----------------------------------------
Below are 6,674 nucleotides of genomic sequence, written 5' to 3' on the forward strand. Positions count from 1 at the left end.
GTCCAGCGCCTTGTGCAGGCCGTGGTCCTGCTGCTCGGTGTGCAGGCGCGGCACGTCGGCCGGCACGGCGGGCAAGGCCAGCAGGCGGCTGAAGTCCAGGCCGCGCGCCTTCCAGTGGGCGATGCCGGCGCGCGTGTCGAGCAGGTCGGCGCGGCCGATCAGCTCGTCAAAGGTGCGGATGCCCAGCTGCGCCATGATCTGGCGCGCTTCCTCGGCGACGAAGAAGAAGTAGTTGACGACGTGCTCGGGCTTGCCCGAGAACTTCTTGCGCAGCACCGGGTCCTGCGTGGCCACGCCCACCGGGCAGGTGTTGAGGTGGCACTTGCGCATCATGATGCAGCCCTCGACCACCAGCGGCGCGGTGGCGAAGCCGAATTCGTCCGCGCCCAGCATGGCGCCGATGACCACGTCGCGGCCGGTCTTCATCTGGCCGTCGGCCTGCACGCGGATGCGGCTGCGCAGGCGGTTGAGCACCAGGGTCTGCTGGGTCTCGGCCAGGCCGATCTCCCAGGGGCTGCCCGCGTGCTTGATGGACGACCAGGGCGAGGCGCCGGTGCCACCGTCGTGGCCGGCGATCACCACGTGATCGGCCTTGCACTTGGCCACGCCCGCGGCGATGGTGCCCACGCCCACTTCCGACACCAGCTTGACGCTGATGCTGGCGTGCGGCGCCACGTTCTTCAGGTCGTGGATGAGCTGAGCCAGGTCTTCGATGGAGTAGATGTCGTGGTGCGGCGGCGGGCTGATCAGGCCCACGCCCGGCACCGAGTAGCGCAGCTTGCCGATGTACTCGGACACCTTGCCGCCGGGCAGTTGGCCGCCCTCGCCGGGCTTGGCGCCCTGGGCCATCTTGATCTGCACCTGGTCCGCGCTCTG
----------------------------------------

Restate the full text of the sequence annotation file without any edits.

Below are 6,674 nucleotides of genomic sequence, written 5' to 3' on the forward strand. Positions count from 1 at the left end.
GTCCAGCGCCTTGTGCAGGCCGTGGTCCTGCTGCTCGGTGTGCAGGCGCGGCACGTCGGCCGGCACGGCGGGCAAGGCCAGCAGGCGGCTGAAGTCCAGGCCGCGCGCCTTCCAGTGGGCGATGCCGGCGCGCGTGTCGAGCAGGTCGGCGCGGCCGATCAGCTCGTCAAAGGTGCGGATGCCCAGCTGCGCCATGATCTGGCGCGCTTCCTCGGCGACGAAGAAGAAGTAGTTGACGACGTGCTCGGGCTTGCCCGAGAACTTCTTGCGCAGCACCGGGTCCTGCGTGGCCACGCCCACCGGGCAGGTGTTGAGGTGGCACTTGCGCATCATGATGCAGCCCTCGACCACCAGCGGCGCGGTGGCGAAGCCGAATTCGTCCGCGCCCAGCATGGCGCCGATGACCACGTCGCGGCCGGTCTTCATCTGGCCGTCGGCCTGCACGCGGATGCGGCTGCGCAGGCGGTTGAGCACCAGGGTCTGCTGGGTCTCGGCCAGGCCGATCTCCCAGGGGCTGCCCGCGTGCTTGATGGACGACCAGGGCGAGGCGCCGGTGCCACCGTCGTGGCCGGCGATCACCACGTGATCGGCCTTGCACTTGGCCACGCCCGCGGCGATGGTGCCCACGCCCACTTCCGACACCAGCTTGACGCTGATGCTGGCGTGCGGCGCCACGTTCTTCAGGTCGTGGATGAGCTGAGCCAGGTCTTCGATGGAGTAGATGTCGTGGTGCGGCGGCGGGCTGATCAGGCCCACGCCCGGCACCGAGTAGCGCAGCTTGCCGATGTACTCGGACACCTTGCCGCCGGGCAGTTGGCCGCCCTCGCCGGGCTTGGCGCCCTGGGCCATCTTGATCTGCACCTGGTCCGCGCTCTG